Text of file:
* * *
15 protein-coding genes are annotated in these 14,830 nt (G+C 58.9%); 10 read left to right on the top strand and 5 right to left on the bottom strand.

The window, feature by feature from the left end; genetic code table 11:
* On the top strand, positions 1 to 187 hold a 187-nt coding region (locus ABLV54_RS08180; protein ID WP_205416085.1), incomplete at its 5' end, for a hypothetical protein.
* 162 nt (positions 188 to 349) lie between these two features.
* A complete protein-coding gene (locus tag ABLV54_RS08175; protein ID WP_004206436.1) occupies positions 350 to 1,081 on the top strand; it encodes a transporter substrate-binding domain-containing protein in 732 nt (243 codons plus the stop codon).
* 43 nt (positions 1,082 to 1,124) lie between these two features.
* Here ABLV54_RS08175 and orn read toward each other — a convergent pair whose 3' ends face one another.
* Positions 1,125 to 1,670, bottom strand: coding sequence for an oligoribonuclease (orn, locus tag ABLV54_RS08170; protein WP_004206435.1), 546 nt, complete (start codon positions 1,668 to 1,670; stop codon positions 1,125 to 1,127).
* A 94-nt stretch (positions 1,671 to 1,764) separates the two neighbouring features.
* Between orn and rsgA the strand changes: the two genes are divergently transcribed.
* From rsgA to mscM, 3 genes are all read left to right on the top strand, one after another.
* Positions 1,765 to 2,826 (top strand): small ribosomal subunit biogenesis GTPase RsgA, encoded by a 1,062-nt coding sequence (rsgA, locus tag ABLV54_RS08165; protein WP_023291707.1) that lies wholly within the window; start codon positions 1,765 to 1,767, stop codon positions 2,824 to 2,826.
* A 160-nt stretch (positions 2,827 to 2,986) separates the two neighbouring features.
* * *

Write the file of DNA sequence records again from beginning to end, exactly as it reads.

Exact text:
15 protein-coding genes are annotated in these 14,830 nt (G+C 58.9%); 10 read left to right on the top strand and 5 right to left on the bottom strand.

The window, feature by feature from the left end; genetic code table 11:
* On the top strand, positions 1 to 187 hold a 187-nt coding region (locus ABLV54_RS08180; protein ID WP_205416085.1), incomplete at its 5' end, for a hypothetical protein.
* 162 nt (positions 188 to 349) lie between these two features.
* A complete protein-coding gene (locus tag ABLV54_RS08175; protein ID WP_004206436.1) occupies positions 350 to 1,081 on the top strand; it encodes a transporter substrate-binding domain-containing protein in 732 nt (243 codons plus the stop codon).
* 43 nt (positions 1,082 to 1,124) lie between these two features.
* Here ABLV54_RS08175 and orn read toward each other — a convergent pair whose 3' ends face one another.
* Positions 1,125 to 1,670, bottom strand: coding sequence for an oligoribonuclease (orn, locus tag ABLV54_RS08170; protein WP_004206435.1), 546 nt, complete (start codon positions 1,668 to 1,670; stop codon positions 1,125 to 1,127).
* A 94-nt stretch (positions 1,671 to 1,764) separates the two neighbouring features.
* Between orn and rsgA the strand changes: the two genes are divergently transcribed.
* From rsgA to mscM, 3 genes are all read left to right on the top strand, one after another.
* Positions 1,765 to 2,826 (top strand): small ribosomal subunit biogenesis GTPase RsgA, encoded by a 1,062-nt coding sequence (rsgA, locus tag ABLV54_RS08165; protein WP_023291707.1) that lies wholly within the window; start codon positions 1,765 to 1,767, stop codon positions 2,824 to 2,826.
* A 160-nt stretch (positions 2,827 to 2,986) separates the two neighbouring features.